Like most such magazines, it didn’t pay and relied upon enthusiastic recent graduates for contributions; however, it also attracted the slightly older and better-established Raymond Durgnat, who as Johnson says “was always looking for outlets for his proliﬁc writings”. Durgnat’s main outlet was Films and Filming, a monthly magazine of which there is no equivalent today. Part of a stable of titles – Books and Bookmen, Dance and Dancers, etc – founded by the eccentric Philip Dosse, it was slightly shambolic and became somewhat sleazy; yet it published some excellent work. Notably, as Justin Bengry has written, “among those who knew and could decode the magazine’s multiple voices”, it courted “Britain’s pre-decriminalisation homosexual community”.
Durgnat’s ﬁrst Motion contribution was a close reading of Aldrich’s Kiss Me Deadly (1955), pleasingly titled ‘The Apotheosis of Va-Va-Voom’, in the spring of 1962. The same issue promised from the same author a 40-page ‘Motion Monograph’ on the French New Wave for the summer. Covering 34 directors from Jean Gabriel Albicocco to Henri Zaphiratos, Nouvelle Vague: The First Decade appeared, more than double the planned length, in February 1963. Its highlights include a section on Jean Rouch and Edgar Morin’s Chronicle of a Summer (1961), written as a Chronicle of a Summer-style interview between Durgnat and the directors.
During its gestation Durgnat and Johnson, working out of Durgnat’s parents’ home in Chingford, also compiled the magazine’s crowning achievement, a ‘Companion to Violence and Sadism in the Cinema’, accurately described by Films and Filming as a “directory to the world’s most nasty pictures”. Starting with an entry on Mario Bava’s banned-in-Britain Black Sunday (1960) – whose star Barbara Steele stared out of the cover – it dealt with such topics as ‘Crustacea, Death by’, ‘Famous Movie Scars’ and ‘Leather’. There were longer articles on Georges Franju (by Peter Cowie, author of a Motion Monograph on Bergman), Science Fiction (by Philip Strick, who had written one on Antonioni), and the B western (by Chris Wicking, who later wrote a number of Hammer horror ﬁlms, which he considered “the British equivalent of westerns”).
The ‘Companion’ was a celebration of everything that ofﬁcial ﬁlm culture had excluded; while provocative, it was quite serious. Ray Connolly, who went on to write That’ll Be the Day (1973) – an evocation of pre-Beatles British youth culture that includes a clip from Horrors of the Black Museum (1959), a film discussed by Durgnat and Johnson under the heading ‘My Eyes, No, Not My Eyes’ – appended a bibliography to his entry on the ‘Psychology of Aggression’, invoking Freud, Melanie Klein and others. The preface, meanwhile, comprised a series of citations testifying to the prevalence of violence in Western culture, leading up to Houston’s trivialising comments on its use as a stimulant. One of Durgnat’s inspirations was Mario Praz’s The Romantic Agony, a catalogue of the erotic and morbid obsessions and archetypes that recurred throughout romantic and decadent literature. Thus he wrote, “There is no real horror without beauty, as Keats would have said if he could have beheld BLACK SUNDAY” (italics were a luxury Motion had to forgo).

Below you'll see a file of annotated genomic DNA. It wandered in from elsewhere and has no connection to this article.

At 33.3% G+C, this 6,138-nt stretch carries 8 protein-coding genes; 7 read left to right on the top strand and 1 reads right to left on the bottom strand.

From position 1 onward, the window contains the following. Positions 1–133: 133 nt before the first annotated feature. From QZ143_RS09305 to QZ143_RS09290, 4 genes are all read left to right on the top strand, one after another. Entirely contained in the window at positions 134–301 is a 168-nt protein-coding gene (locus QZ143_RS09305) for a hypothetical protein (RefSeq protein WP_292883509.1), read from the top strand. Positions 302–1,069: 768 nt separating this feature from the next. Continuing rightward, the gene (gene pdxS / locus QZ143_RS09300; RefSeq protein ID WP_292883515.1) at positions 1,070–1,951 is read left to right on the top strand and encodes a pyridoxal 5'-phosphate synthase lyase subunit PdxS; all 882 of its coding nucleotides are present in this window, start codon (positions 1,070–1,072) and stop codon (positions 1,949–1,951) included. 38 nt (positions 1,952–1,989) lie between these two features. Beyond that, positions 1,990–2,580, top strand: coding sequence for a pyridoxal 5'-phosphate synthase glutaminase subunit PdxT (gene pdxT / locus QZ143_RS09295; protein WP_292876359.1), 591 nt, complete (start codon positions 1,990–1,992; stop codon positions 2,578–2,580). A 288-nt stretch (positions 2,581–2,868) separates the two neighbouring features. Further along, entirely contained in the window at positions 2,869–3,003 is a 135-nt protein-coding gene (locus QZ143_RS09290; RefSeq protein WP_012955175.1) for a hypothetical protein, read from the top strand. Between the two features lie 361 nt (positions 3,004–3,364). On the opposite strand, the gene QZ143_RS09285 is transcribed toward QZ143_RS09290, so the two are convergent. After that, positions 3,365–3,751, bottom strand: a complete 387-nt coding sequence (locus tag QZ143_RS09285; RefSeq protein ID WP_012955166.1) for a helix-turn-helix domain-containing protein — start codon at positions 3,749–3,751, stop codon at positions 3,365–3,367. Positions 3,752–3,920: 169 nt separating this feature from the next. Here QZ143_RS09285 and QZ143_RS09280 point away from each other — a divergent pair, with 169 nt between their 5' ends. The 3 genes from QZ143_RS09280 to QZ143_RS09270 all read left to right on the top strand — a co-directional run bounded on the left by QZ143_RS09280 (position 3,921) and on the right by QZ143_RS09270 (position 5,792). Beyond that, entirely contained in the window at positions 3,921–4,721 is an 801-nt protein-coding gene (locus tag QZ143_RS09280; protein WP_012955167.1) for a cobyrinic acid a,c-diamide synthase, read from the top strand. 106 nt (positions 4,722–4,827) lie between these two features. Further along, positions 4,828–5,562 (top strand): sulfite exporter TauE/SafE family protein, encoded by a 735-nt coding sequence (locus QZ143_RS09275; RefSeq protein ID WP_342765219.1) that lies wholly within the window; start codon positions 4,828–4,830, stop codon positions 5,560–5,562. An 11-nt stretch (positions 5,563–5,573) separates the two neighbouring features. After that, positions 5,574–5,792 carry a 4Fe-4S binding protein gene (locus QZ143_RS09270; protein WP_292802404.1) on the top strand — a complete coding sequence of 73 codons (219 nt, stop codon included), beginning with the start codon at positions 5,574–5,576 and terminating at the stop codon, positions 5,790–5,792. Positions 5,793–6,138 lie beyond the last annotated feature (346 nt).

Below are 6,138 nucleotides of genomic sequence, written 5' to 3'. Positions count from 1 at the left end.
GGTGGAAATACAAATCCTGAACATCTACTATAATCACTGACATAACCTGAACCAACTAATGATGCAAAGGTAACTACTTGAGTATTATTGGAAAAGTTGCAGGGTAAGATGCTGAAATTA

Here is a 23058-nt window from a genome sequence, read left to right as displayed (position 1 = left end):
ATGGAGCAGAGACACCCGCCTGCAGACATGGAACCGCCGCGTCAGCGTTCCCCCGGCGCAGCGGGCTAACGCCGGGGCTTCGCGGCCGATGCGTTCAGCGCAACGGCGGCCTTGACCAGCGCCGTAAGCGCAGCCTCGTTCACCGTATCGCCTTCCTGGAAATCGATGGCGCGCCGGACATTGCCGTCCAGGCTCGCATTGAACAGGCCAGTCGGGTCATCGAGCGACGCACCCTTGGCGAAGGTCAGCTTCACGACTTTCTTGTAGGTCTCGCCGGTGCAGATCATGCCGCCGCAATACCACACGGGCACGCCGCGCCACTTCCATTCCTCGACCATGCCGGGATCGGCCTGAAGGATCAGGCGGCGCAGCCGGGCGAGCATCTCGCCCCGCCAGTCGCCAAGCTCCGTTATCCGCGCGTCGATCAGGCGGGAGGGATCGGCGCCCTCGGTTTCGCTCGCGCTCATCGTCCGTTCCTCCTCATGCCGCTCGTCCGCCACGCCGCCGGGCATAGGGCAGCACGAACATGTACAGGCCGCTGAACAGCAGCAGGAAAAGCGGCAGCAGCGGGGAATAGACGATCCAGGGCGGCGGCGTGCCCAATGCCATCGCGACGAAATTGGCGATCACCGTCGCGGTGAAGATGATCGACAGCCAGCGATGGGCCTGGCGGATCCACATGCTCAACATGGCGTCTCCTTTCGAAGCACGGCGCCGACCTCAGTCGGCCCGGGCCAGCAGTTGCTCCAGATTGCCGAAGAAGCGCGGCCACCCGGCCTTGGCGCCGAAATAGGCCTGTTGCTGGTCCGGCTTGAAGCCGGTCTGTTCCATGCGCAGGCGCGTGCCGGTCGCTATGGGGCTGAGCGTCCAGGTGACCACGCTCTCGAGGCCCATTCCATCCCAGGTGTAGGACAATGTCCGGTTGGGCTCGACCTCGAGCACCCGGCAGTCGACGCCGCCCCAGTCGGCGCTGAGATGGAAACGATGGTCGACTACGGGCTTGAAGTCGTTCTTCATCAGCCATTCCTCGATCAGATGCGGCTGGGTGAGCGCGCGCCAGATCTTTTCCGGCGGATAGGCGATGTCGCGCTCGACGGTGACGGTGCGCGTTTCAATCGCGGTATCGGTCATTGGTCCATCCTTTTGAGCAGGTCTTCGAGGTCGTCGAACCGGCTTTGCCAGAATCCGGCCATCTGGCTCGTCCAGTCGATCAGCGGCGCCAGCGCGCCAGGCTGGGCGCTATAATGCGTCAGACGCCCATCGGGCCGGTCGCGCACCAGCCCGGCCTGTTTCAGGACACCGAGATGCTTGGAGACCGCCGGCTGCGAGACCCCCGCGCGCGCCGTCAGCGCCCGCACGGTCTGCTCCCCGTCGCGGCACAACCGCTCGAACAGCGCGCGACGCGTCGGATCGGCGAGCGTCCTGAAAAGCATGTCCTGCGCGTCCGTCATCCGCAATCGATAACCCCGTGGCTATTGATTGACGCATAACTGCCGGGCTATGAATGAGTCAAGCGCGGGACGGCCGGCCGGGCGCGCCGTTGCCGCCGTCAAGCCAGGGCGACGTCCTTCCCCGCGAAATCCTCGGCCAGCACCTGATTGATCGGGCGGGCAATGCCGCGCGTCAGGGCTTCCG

As well as its challenge to S&S, by picking out recurrent features in different ﬁlms, regardless of director or even genre, Motion also swam against the auteurist tide. Despite Nouvelle Vague, Durgnat, who had more in common with Kael than he could admit, had no time for Cahiers-inspired auteurism; Connolly recalls seeing Movie as “arch rivals”. And yet Motion played a major role in the auteur-isation of a ﬁlmmaker Movie thought merely “competent or ambitious” – Michael Powell – and in canonising a ﬁlm Cahiers had dismissed as “totally platitudinous”: Peeping Tom (1960). Johnson’s entry ‘A Pin to See the Peepshow’ was the ﬁrst article in English to treat the ﬁlm with the seriousness it deserved. “As far as I know,” says Johnson, “Ray and I were the only people who appreciated the ﬁlm’s values at that time.”
Durgnat had ﬁrst discussed Peeping Tom in his Films and Filming series ‘Erotism in Cinema’, in which he argued, drawing on Morin’s concept of ‘projection-identiﬁcation’, that “People don’t just see a ﬁlm, they join in, identify, participate”. ‘Erotism’ here was not deﬁned in an exclusively sexual way, but rather as something underlying other affective responses: “large erotic elements, under all sorts of camouflages and metamorphoses, lurk, or rather loom, in entertainment”, as he put it. “An essential part of ﬁlms like Psycho and Peeping Tom is that the whole pattern of guilt, terror, suspicion, pity, hope-against-hope and so on, is brought into play.” Later in 1963 he described seeing Powell’s ﬁlm with a regular audience, concentrating on the murder of Moira Shearer’s character. “In a suburban cinema full of respectable suburban housewives this scene creates extraordinary audience electricity. The victim is so nice, her death morally so atrocious, yet we can’t hate the killer because he’s so much of a victim too, yet we do hate him – the auditorium is full of gasps, chuckles, screams; people physically writhe as they empathise with the victim.” By disavowing these feelings, by divorcing the sensuous from the cerebral, the puritanical critical establishment had overlooked the ﬁlm’s complexity.